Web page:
We pay a person the compliment of acknowledging his superiority whenever we lie to him.
The first American mingled with her pride a singular humility. Spiritual arrogance was foreign to his nature and teaching. He never claimed that his power of articulate speech was proof of superiority over “dumb creation”; on the other hand, speech to him is a perilous gift. He believes profoundly in silence - the sign of perfect equilibrium. silence is the absolute poise or balance of body, mind and spirit. The an who preserves his selfhood ever calm and unshaken by the storms of existence - not a leaf, as it were, astir on the tree, not a ripple upon the surface of the shining pool - his, in the mind of the unlettered sage, is the ideal attitude and conduct of life.
To be loved, we should merit but little esteem; all superiority attracts awe and aversion.
Whoever envies another confesses his superiority.
Where there are no distinctions there can be no superiority; perfect equality affords no temptation.
Have fun... Life is the fulfillment of one’s expectations. Life is the satisfactions rewarded to one who excels and makes himself comfortable and fits into his peer group, seeking acceptance and seeking superiority in the tasks he undertakes. Life is trying to fulfill the expectations of the dreams, hopes and goals you set.
True education makes for inequality; the inequality of individuality the inequality of success; the glorious inequality of talent, of genius, for inequality, not mediocrity, individual superiority, not standardization, is the measure of the progress of the world.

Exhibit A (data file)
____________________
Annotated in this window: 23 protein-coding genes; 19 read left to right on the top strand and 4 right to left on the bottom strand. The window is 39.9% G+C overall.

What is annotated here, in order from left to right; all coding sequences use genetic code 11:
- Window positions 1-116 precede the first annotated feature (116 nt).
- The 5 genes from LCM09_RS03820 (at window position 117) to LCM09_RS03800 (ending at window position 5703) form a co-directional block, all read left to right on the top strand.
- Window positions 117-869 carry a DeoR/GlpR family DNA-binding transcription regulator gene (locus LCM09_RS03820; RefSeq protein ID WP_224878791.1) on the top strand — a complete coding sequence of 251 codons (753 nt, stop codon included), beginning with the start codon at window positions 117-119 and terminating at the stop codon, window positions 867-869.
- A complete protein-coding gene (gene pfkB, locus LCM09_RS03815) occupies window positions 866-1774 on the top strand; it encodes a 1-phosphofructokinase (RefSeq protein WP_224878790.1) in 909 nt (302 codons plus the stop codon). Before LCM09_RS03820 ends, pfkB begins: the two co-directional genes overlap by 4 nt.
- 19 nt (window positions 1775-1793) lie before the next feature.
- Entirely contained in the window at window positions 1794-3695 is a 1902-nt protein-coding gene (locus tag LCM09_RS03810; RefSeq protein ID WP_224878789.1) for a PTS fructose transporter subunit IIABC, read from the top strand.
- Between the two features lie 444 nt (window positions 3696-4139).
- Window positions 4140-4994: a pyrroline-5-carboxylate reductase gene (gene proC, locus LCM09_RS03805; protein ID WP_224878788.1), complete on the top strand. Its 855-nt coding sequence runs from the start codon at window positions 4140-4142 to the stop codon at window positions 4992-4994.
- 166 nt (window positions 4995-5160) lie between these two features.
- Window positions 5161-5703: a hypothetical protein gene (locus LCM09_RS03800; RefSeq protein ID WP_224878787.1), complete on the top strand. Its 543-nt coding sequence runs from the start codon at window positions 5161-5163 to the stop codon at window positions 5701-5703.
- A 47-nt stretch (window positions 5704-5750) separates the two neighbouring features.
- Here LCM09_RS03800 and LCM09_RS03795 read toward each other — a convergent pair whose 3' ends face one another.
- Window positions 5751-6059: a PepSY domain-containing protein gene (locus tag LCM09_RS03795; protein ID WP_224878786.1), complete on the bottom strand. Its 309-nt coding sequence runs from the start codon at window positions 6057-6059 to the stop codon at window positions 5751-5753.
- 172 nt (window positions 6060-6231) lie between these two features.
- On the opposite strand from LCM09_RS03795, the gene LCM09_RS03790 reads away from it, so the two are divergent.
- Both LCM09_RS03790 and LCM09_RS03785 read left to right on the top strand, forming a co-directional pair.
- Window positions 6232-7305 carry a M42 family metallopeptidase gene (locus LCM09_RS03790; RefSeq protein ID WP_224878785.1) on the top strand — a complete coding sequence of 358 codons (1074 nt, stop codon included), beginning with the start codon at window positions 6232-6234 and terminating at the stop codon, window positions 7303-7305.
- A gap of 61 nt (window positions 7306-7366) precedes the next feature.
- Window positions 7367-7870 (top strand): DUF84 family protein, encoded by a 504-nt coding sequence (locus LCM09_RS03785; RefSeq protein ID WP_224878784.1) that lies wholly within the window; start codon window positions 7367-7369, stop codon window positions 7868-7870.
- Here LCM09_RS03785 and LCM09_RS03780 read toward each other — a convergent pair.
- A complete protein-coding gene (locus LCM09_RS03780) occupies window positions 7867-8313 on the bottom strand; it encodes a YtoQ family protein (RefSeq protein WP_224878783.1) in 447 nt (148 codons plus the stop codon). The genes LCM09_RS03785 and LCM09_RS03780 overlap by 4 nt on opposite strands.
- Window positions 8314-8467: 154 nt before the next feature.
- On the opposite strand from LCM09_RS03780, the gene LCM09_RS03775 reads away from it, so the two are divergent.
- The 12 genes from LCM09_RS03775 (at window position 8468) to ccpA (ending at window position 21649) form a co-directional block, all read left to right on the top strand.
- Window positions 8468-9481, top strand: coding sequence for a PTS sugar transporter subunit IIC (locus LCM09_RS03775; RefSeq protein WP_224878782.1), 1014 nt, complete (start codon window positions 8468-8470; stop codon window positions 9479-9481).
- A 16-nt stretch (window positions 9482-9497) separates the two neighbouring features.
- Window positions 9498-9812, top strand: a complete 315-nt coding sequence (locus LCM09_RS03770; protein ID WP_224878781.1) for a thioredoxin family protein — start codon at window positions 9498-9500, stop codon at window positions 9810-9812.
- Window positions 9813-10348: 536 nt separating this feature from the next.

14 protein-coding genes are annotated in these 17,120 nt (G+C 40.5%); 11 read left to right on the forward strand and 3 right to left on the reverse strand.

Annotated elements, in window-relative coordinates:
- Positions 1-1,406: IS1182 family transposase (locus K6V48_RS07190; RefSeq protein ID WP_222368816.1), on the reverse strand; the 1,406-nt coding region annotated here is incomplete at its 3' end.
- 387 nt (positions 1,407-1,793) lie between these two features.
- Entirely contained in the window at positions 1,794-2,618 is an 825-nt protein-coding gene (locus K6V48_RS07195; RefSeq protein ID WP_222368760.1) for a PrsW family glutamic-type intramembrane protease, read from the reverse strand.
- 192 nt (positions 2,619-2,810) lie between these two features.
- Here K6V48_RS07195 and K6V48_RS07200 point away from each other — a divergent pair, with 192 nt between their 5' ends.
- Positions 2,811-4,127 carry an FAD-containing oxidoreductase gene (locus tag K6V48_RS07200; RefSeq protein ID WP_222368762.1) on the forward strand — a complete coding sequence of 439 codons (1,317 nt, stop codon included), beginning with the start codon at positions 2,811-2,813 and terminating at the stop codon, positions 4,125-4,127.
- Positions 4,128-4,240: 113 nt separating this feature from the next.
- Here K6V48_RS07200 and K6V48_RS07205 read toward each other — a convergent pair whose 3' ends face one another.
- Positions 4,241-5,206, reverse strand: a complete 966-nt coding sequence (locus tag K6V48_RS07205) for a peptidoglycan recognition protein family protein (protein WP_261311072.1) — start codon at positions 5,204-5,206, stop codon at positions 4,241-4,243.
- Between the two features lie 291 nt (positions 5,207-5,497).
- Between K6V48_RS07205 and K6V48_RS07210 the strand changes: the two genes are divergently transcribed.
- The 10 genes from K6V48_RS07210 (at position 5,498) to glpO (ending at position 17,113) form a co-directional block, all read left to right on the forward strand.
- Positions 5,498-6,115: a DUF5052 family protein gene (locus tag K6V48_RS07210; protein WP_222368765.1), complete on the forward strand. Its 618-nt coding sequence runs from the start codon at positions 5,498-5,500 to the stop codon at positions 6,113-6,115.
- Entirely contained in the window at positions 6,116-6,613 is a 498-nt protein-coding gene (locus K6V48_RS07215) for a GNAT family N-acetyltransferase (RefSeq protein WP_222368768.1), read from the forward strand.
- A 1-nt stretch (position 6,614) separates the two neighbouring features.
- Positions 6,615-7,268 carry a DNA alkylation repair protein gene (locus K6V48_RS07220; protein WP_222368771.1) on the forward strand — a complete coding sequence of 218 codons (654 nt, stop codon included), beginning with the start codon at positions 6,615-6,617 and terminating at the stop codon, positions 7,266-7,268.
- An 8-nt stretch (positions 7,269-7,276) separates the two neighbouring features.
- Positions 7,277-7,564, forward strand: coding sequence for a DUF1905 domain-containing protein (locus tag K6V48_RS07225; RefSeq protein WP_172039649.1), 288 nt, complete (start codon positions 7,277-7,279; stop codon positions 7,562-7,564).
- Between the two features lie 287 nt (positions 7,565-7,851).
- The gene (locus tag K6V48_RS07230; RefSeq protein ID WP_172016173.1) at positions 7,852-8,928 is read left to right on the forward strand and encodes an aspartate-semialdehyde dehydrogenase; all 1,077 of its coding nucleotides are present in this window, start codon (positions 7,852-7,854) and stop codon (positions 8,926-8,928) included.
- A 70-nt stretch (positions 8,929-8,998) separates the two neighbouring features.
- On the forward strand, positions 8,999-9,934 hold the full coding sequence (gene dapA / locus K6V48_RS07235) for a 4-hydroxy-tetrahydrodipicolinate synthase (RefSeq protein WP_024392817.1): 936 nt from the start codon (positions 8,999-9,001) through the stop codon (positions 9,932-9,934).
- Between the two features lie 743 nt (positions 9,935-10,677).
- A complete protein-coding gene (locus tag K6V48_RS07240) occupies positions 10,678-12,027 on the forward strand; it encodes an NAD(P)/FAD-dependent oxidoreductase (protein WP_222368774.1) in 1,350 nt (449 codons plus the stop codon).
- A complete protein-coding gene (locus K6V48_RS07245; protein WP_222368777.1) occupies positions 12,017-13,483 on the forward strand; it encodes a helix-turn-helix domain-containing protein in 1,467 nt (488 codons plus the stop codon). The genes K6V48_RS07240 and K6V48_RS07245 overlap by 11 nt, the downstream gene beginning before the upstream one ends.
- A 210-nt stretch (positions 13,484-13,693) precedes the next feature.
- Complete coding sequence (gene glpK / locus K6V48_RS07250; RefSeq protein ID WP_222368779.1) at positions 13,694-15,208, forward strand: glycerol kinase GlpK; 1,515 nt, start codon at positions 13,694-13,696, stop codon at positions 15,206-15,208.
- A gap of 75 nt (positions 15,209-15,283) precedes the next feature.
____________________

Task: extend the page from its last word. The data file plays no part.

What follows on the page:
Jealousy is the fear or apprehension of superiority; envy our uneasiness under it.
We are wrong to fear superiority of mind and soul; this superiority is very moral, for understanding everything makes a person tolerant and the capacity to feel deeply inspires great goodness.
The fact that man knows right from wrong proves his intellectual superiority to the other creatures; but the fact that he can do wrong proves his moral inferiority to any creature that cannot.
Envy deserves pity more than anger for it hurts nobody so much as itself. It is a distemper rather than a vice: for nobody would feel envy if he could help it. Whoever envies another, secretly allows that person's superiority.
Most of our censure of others is only oblique praise of self, uttered to show the wisdom and superiority of the speaker. It has all the invidiousness of self-praise, and all the ill-desert of falsehood.
Humor is an affirmation of dignity, a declaration of man's superiority to all that befalls him.
Among well-bred people a mutual deference is affected, contempt of others is disguised; authority concealed; attention given to each in his turn; and an easy stream of conversation maintained without vehemence, without interruption, without eagerness for victory, and without any airs of superiority.
Our responsibility as educators is to teach youth to have respect for those who differ from the customary ways as well as for those who conform. In simpler words, we have a profound obligation both to education and to society itself to support and strengthen the right to be different, and to create a sound respect for intellectual superiority.
We are wrong to fear superiority of mind and soul; this superiority is very moral, for understanding everything makes one tolerant and the ability to feel deeply inspires great goodness.
Nationalism has two fatal charms for its devotees: it presupposes local self-sufficiency, which is a pleasant and desirable condition, and it suggests, very subtly, a certain personal superiority by reason of one's belonging to a place which is definable and familiar, as against a place which is strange, remote.
Friendships last when each friend thinks he has a slight superiority over the other.
It is… by the superiority of its morality that a religion wins over souls and reveals them to a certain conception of things.
There is perhaps no phenomenon which contains so much destructive feeling as “moral indignation,” which permits envy or hate to be acted out under the guise of virtue. The “indignant” person has for once the satisfaction of despising and treating a creature as “inferior,” coupled with the feeling of his own superiority and rightness.